The phrase pro bono comes from the Latin term pro bono publico, which means 'for the public good'. Today, pro bono refers to a very broad range of legal work that is performed voluntarily and free of charge for the benefit of society.
Pro bono work is not a replacement for a properly funded legal aid system, but is a complementary service for those who may fall outside the legal aid system without funds to pay for legal help.
By doing pro bono work, lawyers and students alike not only give something back to the community, but develop their legal skills and knowledge about various areas of the law. Pro bono work provided can range from drafting letters to representation at court.
As students, it is crucial for us to recognize this gap in the legal system and take steps to contribute to pro bono activities, for example by aiding lawyers and organizations engaged in pro bono work. Our small steps, together, may make a world of a difference for many in society.
The purpose of this page is to provide information for LSE students interested in taking part in pro bono activities during their studies. It explains who to contact if you are an LSE student and would like to find out more information about pro bono. It also outlines some of the pro bono activities that LSE students have been involved in and have set up themselves in previous years.
There are a number of ongoing pro bono projects which LSE Law School students are, or have been, involved in. These include the following:
The Bethnal Green Legal Advice Centre was founded in 1941, and provides legal services to those who live or work in Tower Hamlets and South Hackney. The typical areas of law addressed by the centre relate to housing, consumer protection, debt relief and employment. For this placement, LSE partners with a City law firm, through which students are given the opportunity to get involved in the centre’s work. After attending volunteer training sessions, students assist the pro bono casework of solicitors by taking minutes during client meetings, discussing with solicitors how to best advise the client, engaging in follow-up research, and drafting documents.
For further information contact Fatima Ahdash (firstname.lastname@example.org)
Pro Bono Community aims to increase the amount and quality of advice from well-trained and highly-motivated volunteers as one of the few practical ways to address the legal advice deficit created by the removal of government funding. Pro Bono Community provides specialist training aimed at equipping law students, trainees and junior lawyers with the skills and expertise to work as volunteers in law centres and advice agencies. To this end, it has been awarded a grant by City Bridge Trust to train cohorts of law students and place them as volunteers in advice centres across London. The training scheme introduces students to the sector, client care, and recent welfare reforms, before they undertake volunteering placements of providing client-facing casework assistance. The scheme provides law students with in-depth instruction in welfare benefits law and a rare opportunity to gain exposure to law in practice.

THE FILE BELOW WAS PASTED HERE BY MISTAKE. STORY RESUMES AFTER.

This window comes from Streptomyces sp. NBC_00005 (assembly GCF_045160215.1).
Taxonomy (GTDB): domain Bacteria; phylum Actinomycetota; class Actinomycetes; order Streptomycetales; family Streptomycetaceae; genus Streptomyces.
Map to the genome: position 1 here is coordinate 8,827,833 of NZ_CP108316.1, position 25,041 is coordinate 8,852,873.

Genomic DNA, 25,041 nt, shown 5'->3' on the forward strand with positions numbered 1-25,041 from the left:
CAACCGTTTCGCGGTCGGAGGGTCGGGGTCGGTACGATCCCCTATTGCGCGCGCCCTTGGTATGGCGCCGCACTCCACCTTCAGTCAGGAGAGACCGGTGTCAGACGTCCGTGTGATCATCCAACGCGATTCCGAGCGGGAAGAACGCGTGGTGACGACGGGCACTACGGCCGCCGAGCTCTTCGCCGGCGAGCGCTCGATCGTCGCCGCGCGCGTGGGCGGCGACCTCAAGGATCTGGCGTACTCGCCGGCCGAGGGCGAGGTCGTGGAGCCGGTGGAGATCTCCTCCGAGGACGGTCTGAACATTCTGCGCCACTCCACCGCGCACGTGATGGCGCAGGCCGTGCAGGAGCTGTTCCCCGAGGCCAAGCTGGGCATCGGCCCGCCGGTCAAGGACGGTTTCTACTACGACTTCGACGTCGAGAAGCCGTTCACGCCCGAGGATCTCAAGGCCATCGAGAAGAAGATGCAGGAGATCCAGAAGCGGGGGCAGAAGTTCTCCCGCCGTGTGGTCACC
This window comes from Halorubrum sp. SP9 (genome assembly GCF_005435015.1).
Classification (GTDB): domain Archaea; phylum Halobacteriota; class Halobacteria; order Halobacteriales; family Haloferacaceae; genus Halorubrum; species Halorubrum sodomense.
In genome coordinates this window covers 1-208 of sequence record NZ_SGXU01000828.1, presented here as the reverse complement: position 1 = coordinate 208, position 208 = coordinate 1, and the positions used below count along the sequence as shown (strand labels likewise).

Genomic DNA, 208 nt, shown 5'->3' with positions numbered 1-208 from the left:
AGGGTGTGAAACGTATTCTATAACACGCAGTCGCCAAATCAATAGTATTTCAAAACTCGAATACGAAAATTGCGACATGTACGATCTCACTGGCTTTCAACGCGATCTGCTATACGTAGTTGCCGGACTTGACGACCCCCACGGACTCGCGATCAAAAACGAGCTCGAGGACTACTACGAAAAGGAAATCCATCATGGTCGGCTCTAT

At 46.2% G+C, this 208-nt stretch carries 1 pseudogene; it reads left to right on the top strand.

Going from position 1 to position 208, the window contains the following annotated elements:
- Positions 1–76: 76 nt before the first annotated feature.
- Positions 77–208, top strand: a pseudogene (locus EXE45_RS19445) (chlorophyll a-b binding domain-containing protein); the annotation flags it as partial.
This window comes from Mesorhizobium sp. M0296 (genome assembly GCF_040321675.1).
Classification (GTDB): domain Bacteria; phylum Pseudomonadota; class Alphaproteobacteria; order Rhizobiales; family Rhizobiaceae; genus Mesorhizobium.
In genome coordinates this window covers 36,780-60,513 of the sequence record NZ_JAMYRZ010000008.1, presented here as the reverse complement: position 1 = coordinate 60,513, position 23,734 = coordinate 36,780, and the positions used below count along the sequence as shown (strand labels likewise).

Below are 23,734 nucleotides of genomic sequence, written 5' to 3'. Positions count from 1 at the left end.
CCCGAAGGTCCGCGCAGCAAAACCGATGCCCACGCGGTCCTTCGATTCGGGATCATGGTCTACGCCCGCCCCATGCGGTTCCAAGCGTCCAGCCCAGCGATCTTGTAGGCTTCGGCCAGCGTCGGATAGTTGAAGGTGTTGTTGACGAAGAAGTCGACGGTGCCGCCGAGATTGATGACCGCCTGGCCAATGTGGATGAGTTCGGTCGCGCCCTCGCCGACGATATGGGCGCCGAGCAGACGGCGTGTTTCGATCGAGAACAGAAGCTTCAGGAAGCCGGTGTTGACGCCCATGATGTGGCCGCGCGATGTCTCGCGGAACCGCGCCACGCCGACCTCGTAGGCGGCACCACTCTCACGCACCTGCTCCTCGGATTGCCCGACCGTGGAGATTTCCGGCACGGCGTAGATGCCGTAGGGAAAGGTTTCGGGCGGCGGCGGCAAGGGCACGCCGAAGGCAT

A small but growing charity that provides free legal advice to disabled people and their carers. Established in 1975, Disability Law Service provides advice covering employment, discrimination, welfare benefits, community care, housing and debt. In addition, DLS advocates for changes in laws and policies, whether at their own initiative or in support of other disability charities. Volunteering opportunities arise from time to time in all of the areas of law that are covered by the Disability Law service. Volunteers will be trained in the relevant area and on the case management system, before going on to take calls with clients, provide initial advice, draft letters and conduct legal research. All work is carefully supervised by the professional team. Volunteers either work in DSL’s office or remotely. A commitment of at least one day per week (or equivalent if working remotely) for a six month period is needed – although time off for study and exams is of course fine.
Please note, however, that when Disability Law Service has volunteering opportunities they advertise these through the LSE. If there is no such specific advertisement then it is unlikely that they have a vacancy.
If you would like further information about the charity please contact David Laurence, Deputy Chief Executive – email@example.com.
The following contacts and information may also be useful:
LSE Pro Bono Matters is a postgraduate student-led organisation at LSE Law School. We work on legal projects with a range of organisations and practitioners, with the aim of improving access to justice, protecting human rights and furthering other public interest causes. For more information see the Pro Bono Matters webpage.